You may have noticed that Dublin is divided into several numbered regions, such as Dublin 1, Dublin 2, etc. For those who live in the capital, it even makes sense, but for those who do not know the city, it is difficult to understand.
The numbers actually correspond to postal districts used to organize mail delivery within the city. For a long time, the division was used only by the post office to facilitate logistics. But from 1961 onwards, the numbers were shown on street signs. With this, the population got to know the different regions of Dublin by postal code.
Over time, the city grew and some districts had to be divided. In 1985, the Templeogue, Kimmage and Terenure areas, which belonged to Dublin 6, formed a new district, which would be identified by the number 26. Residents, however, did not like it, as larger numbers were associated with more regions. poor and peripheral parts of the city. The solution, then, was to assign code 6W to the district.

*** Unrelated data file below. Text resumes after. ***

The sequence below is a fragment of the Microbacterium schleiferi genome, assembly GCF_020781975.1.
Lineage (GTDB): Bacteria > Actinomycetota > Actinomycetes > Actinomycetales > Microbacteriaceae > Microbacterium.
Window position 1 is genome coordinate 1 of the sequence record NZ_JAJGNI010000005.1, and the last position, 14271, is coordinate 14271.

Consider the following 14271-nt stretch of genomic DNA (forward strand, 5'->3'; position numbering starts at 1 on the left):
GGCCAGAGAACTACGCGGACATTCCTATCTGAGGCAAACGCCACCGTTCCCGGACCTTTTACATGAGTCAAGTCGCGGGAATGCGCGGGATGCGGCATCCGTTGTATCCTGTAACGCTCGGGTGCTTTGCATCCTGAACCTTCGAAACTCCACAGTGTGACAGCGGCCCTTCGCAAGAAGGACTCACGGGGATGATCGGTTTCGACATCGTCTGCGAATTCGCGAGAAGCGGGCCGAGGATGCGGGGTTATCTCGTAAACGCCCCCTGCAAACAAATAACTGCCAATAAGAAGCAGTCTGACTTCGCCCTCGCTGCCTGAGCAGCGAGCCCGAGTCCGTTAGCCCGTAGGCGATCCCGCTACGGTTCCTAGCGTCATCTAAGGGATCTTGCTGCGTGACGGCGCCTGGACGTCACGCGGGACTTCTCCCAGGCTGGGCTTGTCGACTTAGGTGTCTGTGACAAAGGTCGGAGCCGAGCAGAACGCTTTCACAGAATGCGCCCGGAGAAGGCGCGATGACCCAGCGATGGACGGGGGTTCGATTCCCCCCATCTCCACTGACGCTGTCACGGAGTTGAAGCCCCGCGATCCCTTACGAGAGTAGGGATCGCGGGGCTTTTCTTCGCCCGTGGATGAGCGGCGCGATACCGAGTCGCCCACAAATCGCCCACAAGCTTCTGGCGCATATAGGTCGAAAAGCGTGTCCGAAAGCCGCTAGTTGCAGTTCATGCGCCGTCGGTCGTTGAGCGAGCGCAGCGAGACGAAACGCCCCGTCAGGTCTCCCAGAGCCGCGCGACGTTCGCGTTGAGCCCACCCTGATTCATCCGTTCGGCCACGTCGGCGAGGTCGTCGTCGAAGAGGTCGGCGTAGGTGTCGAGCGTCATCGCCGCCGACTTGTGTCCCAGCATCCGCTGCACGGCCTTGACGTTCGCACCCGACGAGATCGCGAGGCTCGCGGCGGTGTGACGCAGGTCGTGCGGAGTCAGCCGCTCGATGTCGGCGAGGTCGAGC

Today, there are a total of 22 postal districts in Dublin. Odd numbers are usually on the north side, while even numbers are on the south side, but there are some exceptions. Phoenix Park, for example, despite being on the north side, is in Dublin 8.
In 2014, Ireland introduced a national postal code system, known as Eircode – similar to Brazil’s zip code. Eircode is 7 characters long. The first three characters correspond to the district or region – for example, D02 (Dublin 2) or R51 (Kildare). The last four characters correspond to the address, and are made up of a unique combination of numbers and letters. This makes every address in the country have a unique Eircode, making Ireland the first country in the world to use a system like this.
To discover Eircode from any address in the country, you can use this site.